I cannot stress enough that this should come with a sort of entertainment-purposes-only disclaimer. I am not a football coach, and am not playing one here on the internet.
When I watch video, I do it with a sort-of trained eye, but something much closer to the guy two barstools down from you than the one on the sideline with a headset. Watching video — and this goes for, basically, any "breakdown" you read anywhere — does not come with the advantage of knowing each player’s assignment on the particular play or any other number of factors that can make a critical difference in what we see.
So, with that in mind I watched the All-22 clips of the Chiefs-Raiders game with the specific intention of getting a better idea about what the heck is up with Dwayne Bowe. The defense is ona record pace
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and Bowe represents the greatest amount of untapped potential.
He is second behind Jamaal Charles with 20 catches, and third behind Charles and Donnie Avery with 229 yards. He and Charles share the lead with two TD receptions each. These things are often misleading, but that’s a pace for 53 catches, 611 yards and five touchdowns. That would be the fewest yards and catches of Bowe’s career, other than his second season, which started with a four-game drug suspension. Perhaps more telling, at least by Pro Football Focus’ numbers, he’s been targeted only 33 times. That’s a pace of 88 targets. Compare that to his last three years: 107 (in 13 games), 130, and 125.
Some of this is that quarterback Alex Smith and head coach Andy Reid both prefer to spread the ball around.
But this is still a major dropoff.
Here’s what Smith said the other day about Bowe:
"You certainly can tell he’s a focal point for (defenses), especially for us outside. It changes, you know, you can certainly see him getting doubled sometimes and clouding to his side, very aware of where he is on the field. I think, once again, coming back to us offensively, to continue to remain balanced and not let them zero in on anybody."
And here’s what Smith said when asked if wants to get the ball to Bowe more:
"Absolutely. I mean, I think it’s a good thing. He’s a guy that I think has earned that. I know he’s earned that from me. He’s that kind of player that when he is one-on-one, that certainly warrants me throwing that into a window that maybe I wouldn’t with some other guys. He’s that type of player."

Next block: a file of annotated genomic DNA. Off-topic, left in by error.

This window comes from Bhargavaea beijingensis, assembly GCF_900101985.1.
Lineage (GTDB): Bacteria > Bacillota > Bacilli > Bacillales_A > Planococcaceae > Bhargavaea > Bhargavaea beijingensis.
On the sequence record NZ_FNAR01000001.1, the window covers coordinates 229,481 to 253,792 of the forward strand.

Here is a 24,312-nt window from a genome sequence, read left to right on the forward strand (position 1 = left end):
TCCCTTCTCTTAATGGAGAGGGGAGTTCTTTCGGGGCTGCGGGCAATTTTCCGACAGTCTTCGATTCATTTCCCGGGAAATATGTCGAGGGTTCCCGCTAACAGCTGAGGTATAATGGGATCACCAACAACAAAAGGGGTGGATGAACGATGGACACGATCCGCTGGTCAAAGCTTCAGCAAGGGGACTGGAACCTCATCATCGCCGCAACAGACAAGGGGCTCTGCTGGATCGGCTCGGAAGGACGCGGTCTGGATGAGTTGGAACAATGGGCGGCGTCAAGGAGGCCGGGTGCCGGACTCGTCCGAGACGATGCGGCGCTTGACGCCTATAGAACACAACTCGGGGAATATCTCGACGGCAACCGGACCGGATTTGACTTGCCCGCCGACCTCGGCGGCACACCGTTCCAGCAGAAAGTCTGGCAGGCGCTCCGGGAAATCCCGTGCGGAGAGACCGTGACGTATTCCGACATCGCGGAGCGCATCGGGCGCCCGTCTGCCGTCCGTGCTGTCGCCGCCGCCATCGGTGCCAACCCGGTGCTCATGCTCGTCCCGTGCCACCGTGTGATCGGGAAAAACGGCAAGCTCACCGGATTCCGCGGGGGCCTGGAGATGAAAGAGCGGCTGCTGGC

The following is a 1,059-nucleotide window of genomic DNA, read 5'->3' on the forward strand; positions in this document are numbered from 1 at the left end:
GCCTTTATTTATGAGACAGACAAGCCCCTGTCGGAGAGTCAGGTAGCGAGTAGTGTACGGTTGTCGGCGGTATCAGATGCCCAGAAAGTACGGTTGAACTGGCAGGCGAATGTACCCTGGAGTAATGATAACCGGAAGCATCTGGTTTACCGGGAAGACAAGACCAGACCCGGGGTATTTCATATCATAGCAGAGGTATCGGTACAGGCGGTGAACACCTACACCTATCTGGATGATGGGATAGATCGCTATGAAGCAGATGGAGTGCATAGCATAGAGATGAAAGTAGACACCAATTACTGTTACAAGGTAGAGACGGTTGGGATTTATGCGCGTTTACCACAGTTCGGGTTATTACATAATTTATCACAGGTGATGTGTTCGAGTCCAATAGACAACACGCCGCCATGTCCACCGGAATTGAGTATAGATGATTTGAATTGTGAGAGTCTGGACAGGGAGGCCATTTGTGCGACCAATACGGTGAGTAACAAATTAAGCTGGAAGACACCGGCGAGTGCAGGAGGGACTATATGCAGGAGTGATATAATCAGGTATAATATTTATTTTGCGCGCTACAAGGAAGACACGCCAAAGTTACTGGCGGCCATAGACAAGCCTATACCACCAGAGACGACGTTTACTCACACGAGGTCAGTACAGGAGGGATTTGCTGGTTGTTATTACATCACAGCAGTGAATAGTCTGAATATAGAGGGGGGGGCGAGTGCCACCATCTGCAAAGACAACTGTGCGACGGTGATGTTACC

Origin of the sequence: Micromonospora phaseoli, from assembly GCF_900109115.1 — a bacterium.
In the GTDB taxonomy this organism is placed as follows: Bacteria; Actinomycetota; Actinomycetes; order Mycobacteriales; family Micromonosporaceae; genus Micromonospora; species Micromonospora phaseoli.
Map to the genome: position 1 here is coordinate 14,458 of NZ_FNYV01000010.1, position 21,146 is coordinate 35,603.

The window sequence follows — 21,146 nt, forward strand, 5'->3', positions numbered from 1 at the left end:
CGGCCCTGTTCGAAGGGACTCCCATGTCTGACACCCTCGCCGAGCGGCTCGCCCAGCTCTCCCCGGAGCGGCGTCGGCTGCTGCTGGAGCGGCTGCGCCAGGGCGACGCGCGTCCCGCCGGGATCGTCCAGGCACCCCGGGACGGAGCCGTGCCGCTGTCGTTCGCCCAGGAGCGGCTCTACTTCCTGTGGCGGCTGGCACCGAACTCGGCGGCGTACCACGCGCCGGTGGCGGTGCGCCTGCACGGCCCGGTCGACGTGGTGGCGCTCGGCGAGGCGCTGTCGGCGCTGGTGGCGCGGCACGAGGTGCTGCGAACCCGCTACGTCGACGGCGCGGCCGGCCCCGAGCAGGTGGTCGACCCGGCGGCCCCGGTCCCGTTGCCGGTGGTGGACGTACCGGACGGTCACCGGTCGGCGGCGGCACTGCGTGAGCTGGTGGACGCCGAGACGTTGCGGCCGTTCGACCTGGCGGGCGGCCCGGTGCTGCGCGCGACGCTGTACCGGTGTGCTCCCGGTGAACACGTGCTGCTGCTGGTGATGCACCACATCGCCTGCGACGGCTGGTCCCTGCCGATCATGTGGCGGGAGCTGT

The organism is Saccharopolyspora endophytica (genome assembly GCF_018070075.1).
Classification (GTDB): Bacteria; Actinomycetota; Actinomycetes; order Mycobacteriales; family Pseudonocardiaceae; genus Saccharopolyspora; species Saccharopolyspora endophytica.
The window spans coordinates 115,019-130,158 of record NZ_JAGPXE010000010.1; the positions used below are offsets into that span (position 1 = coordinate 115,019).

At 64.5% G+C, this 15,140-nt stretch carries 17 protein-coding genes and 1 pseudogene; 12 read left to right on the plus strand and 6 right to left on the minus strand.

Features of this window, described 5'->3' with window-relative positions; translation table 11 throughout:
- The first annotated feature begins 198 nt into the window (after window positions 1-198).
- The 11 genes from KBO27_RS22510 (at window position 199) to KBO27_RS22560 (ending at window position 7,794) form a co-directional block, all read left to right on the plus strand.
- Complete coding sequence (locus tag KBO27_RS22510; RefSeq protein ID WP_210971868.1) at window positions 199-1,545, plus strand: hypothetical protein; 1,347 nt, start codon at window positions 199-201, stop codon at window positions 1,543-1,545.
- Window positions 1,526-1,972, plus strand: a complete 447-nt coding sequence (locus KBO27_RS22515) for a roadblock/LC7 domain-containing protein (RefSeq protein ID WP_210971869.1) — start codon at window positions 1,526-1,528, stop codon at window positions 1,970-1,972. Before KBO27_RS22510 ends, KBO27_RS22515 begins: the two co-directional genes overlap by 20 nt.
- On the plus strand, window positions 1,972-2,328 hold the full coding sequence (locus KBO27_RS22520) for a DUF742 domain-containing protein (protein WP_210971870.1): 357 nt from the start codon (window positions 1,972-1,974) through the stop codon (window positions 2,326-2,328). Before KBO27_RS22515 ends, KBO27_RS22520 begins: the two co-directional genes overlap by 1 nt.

So there’s that. And there’s this, what I came up with rewatching the Raiders game with an eye on Bowe every snap:
- He was only thrown at five times, making three catches for 46 yards and drawing a pass interference penalty.
- He whiffed pretty badly at least twice on run blocks.
- Again, I want to stress the part about not knowing assignments and such, but I counted at least seven snaps of what looked like single coverage without the ball going Bowe’s way.
- I also counted seven times where he was doubled or the Raiders shaded safety coverage to Bowe’s side.
- There were also times where the pass rush got to Smith too quickly to be sure what was happening, and other snaps that were clearly designed for other receivers.
- This is a "feel" kind of thing, because Bowe has never been a speed guy, or a physical freak like Larry Fitzgerald, but he just doesn’t look as explosive as years past. Calling him a step slow would be overstating the point, but maybe like 1/10th of a step slower than we’re used to seeing from him.
- Mostly, I think what you see is a combination of factors. Bowe isn’t getting a lot of separation, but then, his production has often been in making catches and plays without a lot of separation. There is also no question that Smith could throw the ball Bowe’s way more, particularly against single coverage, without much risk of an interception.
- This point should also be made clearly: the Chiefs offense,aside from turning Jamaal Charles into a Sherpa
, is doing exactly what it should be doing. I had this stat inthe other day’s column
, and it’s astounding: opposing offenses have been 50 percent MORE likely to turn it over than to manage even a field goal, regardless of field position. This is otherworld type of stuff, and if the defense is playing like that, you could just punt on first down and win some games. So the Chiefs are absolutely right to play it conservative.
- But they’re going to need Dwayne Bowe.
Anyway, some leftover observations about the defense I didn’t get to inMonday’s rewatch
- I swear, I think there was a play where Poe got blocked by one guy. But more on him and his remarkable journey in Sunday’s column.
- One of Tamba’s sacks in the third quarter came after Derrick Johnson closed a passing lane by leaping in front of Terrelle Pryor, forcing him to eat the ball and take the sack.
- The difference in this defense from last year is just preposterous. Like, it would make sense if they came out and said "we were playing with ankle weights on last year."
- Terrelle Pryor ran a 4.38 at the combine. He weighs 233 pounds and plays quarterback. And Tyson Jackson made a side-to-side play on him in the second quarter that guys his size don’t often make.
- The Raiders called a play where the tailback was supposed to throw back across the field to Pryor, but the Chiefs read it beautifully, most notably with Hali closing the passing lane.